After our son was born, at his six-week check-up, the doctor told me he would probably get a job in the entertainment industry or circus. Wow, was I really hearing this? My son might be shorter than his peers, but he can achieve anything he puts his mind to. I quickly answered her with, “Or a job as a doctor, teacher, accountant or whatever he chooses to do.” It was hard to believe educated people still had such ignorant views. Quite early on, I learned part of my journey as a new mum to a child born with a disability would be to educate and advocate on his behalf. I was determined not to react in anger but to positively challenge people to think about the words they speak about my son.
It’s funny how comments can happen when you least expect them to. One day I was enjoying time with my son, wandering around a large cash and carry store. I was pregnant with my daughter at the time and life was happy. Suddenly, I was taken by surprise as a middle-aged man with his wife made this comment: “Where are his six brothers? You should have brought them with you and you would have got some bargains.” I got his joke right away, but I didn’t find it funny. My son was 2 at the time and thankfully didn’t understand the label being placed on him. Again I had to challenge this man and move on.
Such comments hurt when you’re a new parent coming to terms with the fact that your child is going to have to face ignorance you never had to face growing up. Thankfully this middle-aged man found me in the carpark and apologised to me profusely, explaining he hadn’t thought before he spoke. I was grateful for the apology. Had I not challenged this situation, maybe he would have continued his day believing what he said to my toddler was just fine.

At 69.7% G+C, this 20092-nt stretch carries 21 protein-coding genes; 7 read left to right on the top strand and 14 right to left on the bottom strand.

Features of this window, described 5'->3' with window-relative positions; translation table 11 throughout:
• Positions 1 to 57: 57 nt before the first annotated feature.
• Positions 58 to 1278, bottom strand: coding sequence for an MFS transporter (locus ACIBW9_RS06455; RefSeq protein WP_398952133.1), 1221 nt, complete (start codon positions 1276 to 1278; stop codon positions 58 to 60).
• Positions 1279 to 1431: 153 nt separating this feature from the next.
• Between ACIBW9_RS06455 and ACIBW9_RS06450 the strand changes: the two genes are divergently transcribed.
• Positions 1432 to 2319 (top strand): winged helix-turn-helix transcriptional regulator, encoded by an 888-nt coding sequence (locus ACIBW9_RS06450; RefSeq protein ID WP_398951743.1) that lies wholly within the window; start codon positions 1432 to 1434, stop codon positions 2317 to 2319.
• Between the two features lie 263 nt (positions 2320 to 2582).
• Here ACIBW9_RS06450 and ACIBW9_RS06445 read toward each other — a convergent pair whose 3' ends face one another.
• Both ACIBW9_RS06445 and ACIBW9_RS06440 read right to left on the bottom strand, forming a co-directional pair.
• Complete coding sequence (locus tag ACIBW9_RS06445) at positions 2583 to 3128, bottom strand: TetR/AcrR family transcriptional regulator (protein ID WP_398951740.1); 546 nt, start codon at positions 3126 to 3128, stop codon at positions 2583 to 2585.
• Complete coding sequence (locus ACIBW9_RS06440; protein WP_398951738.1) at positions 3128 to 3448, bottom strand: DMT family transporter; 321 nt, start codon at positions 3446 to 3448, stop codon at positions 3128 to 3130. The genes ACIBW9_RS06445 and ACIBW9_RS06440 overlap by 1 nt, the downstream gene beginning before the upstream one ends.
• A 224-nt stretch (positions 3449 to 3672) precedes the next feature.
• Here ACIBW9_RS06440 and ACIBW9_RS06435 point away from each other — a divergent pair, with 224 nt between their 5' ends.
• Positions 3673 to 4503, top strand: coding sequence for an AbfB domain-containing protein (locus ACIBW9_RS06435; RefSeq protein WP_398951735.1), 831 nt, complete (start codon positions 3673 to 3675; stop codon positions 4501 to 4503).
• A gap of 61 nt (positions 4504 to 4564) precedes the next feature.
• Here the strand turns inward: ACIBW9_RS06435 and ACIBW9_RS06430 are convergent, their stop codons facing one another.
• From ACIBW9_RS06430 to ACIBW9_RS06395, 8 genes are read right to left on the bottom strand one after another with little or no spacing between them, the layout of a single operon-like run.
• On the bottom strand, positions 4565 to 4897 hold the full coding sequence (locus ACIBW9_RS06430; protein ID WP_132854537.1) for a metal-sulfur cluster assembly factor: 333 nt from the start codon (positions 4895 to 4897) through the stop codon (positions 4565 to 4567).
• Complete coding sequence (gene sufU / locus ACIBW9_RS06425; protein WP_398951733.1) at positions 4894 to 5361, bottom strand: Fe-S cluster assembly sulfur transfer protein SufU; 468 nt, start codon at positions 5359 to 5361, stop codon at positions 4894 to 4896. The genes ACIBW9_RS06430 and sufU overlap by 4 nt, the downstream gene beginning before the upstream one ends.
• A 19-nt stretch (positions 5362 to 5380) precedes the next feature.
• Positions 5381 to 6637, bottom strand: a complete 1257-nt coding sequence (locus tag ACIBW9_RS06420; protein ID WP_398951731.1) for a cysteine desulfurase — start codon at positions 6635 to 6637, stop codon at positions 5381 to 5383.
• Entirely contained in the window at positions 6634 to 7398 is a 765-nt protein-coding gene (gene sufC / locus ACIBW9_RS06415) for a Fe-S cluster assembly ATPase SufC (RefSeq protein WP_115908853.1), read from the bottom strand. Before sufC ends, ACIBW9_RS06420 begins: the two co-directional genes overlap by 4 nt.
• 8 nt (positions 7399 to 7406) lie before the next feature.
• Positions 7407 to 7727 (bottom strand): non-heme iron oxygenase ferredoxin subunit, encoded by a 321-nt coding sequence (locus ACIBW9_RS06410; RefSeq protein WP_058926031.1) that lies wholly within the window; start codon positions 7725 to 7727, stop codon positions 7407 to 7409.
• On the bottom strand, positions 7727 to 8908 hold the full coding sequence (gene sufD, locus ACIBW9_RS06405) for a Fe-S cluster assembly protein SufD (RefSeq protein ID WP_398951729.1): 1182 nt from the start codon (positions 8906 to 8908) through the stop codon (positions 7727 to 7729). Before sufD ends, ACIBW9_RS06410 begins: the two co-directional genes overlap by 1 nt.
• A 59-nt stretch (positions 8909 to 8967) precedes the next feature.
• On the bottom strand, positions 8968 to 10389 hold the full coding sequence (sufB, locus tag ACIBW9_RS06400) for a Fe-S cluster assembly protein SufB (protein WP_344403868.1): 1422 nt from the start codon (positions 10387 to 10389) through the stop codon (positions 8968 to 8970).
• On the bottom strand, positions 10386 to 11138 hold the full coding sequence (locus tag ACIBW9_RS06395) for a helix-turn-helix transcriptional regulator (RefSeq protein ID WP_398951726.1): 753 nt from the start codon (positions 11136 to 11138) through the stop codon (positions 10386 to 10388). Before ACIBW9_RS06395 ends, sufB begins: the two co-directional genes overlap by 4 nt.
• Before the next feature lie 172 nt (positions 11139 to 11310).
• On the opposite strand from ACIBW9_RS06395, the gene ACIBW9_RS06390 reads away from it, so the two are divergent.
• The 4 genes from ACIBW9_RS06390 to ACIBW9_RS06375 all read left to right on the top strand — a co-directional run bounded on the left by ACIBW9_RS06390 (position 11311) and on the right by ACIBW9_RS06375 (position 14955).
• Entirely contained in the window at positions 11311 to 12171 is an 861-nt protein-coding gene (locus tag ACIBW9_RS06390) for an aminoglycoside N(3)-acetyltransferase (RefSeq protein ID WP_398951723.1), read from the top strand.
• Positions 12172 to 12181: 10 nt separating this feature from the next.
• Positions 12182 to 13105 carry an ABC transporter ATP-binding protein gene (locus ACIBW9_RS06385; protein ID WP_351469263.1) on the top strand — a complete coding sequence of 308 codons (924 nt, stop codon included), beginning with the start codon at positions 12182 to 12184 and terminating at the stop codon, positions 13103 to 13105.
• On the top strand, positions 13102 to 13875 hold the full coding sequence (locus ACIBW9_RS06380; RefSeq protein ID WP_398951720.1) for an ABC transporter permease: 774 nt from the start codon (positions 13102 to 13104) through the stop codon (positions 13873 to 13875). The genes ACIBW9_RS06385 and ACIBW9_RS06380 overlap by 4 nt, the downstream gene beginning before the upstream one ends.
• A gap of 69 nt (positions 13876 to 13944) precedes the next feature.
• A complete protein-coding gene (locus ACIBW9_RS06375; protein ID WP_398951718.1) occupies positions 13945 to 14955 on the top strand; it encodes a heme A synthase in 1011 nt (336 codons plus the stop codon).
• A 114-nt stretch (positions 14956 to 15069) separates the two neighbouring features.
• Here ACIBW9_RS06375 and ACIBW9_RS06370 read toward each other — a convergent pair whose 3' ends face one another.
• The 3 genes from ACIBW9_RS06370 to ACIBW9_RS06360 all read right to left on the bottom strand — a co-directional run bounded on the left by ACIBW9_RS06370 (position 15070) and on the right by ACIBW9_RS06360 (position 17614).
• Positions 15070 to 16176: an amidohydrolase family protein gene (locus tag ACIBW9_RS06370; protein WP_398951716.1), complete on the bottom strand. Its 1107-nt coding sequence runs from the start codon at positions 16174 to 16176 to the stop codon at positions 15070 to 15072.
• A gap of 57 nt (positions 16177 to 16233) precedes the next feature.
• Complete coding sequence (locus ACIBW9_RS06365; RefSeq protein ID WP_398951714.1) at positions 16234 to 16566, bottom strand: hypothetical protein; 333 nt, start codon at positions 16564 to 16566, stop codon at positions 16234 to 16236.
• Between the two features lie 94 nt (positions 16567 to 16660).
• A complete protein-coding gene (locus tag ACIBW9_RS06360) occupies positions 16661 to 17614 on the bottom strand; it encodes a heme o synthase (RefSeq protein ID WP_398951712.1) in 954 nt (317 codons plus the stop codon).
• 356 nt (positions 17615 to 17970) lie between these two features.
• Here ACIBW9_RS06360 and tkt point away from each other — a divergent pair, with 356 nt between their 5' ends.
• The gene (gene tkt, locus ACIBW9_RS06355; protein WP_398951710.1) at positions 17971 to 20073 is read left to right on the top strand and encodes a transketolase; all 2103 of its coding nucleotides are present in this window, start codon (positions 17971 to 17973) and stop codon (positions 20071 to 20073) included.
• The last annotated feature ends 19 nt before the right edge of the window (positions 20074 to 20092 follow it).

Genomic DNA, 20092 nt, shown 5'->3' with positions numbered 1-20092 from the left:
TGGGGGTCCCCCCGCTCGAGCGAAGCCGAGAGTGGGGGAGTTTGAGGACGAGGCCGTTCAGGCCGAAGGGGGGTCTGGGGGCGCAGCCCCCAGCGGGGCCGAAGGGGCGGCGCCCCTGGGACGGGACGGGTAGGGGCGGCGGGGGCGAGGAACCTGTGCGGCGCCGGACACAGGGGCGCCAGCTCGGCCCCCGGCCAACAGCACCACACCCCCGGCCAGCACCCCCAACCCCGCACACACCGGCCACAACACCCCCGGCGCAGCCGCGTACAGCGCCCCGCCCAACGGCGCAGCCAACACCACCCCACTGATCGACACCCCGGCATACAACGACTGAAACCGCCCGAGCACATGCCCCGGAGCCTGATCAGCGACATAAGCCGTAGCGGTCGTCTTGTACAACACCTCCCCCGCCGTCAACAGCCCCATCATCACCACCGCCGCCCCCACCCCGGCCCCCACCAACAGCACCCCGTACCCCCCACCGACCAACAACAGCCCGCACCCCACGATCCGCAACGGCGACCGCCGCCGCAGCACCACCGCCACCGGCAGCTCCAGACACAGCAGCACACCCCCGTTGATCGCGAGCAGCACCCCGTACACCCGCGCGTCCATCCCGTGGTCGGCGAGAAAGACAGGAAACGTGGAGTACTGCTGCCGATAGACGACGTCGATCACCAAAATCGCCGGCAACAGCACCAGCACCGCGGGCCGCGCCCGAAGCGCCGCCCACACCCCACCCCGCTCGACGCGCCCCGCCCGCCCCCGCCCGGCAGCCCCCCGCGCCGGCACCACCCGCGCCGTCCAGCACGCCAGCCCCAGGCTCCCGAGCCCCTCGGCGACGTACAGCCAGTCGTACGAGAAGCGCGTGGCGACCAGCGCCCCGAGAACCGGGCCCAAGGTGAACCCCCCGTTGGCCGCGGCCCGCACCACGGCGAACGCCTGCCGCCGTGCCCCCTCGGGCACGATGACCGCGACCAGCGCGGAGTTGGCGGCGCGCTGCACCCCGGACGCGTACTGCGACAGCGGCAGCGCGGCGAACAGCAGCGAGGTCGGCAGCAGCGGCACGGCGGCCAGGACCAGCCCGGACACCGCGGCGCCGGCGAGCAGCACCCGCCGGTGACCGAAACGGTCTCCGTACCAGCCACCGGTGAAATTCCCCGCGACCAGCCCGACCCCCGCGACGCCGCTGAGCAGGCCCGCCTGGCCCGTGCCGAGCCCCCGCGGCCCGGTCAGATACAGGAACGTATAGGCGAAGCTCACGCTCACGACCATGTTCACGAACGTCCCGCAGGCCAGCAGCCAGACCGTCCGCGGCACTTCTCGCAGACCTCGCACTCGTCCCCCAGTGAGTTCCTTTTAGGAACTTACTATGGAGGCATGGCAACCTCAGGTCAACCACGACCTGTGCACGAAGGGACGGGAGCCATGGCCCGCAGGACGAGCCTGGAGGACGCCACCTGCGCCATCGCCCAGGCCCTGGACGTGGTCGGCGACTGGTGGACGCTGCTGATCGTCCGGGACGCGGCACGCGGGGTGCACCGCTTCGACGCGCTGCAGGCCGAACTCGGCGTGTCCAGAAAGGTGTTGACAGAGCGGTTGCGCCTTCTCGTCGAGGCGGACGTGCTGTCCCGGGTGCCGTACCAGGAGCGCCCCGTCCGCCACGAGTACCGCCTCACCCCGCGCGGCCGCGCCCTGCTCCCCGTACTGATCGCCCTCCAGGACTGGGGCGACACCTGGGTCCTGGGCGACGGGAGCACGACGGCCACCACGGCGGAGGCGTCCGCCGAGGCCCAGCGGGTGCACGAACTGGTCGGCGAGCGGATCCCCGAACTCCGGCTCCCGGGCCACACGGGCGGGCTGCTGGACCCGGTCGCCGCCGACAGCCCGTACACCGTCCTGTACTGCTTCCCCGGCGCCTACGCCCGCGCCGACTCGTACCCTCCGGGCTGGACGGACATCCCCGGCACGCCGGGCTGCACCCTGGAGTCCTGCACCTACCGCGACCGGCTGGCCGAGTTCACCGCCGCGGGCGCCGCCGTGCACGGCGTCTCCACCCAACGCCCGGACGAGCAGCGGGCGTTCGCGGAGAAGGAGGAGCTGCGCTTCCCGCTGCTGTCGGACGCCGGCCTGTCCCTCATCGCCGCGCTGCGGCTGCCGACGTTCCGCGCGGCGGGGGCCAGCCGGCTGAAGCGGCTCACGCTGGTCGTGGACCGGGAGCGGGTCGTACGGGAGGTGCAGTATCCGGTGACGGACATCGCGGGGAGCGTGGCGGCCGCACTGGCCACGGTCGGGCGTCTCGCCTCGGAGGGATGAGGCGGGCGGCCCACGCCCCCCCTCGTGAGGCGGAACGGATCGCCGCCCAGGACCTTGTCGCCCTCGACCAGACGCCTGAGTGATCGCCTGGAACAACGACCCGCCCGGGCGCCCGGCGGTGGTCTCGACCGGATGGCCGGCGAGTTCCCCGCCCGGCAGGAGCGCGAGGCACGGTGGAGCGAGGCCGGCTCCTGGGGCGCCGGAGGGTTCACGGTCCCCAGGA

My son is now 4, and I can honestly say far more positives have outweighed the negatives.
I’ve had so many opportunities to educate, such as explaining to a child who asked if my son was a “dwarf” that my son was born with a form of dwarfism, which means his arms and legs are shorter, but his name his Samuel and that’s what we call him. I’ve learned the labels we place on people who are different aren’t always helpful; rather than integrate and normalize differences, sometimes they have the opposite effect.
If only we could all see each other as humans first and foremost, people with feelings. I teach all of my children the importance of kindness and sometimes people are not kind, and maybe that’s because they have unhappiness in their hearts.
My son may be short in stature, but he’s much more than that. He has a name, he’s handsome, his presence fills the room and he’s kind. Because of him, I was inspired to write a children’s story (“Strong and Mighty Max”) to encourage young children and their parents reading to them that everyone is born different, but what really matters is the size of your heart.
“Strong and Mighty Max” is short in stature, but his heart is big and his dreams are bigger.
This post was first published on the Disability Blog Website The Mighty in 2015.
As an author I am delighted to partner with the Restricted Growth Association Charity who launched their Spread the word campaign in 2017.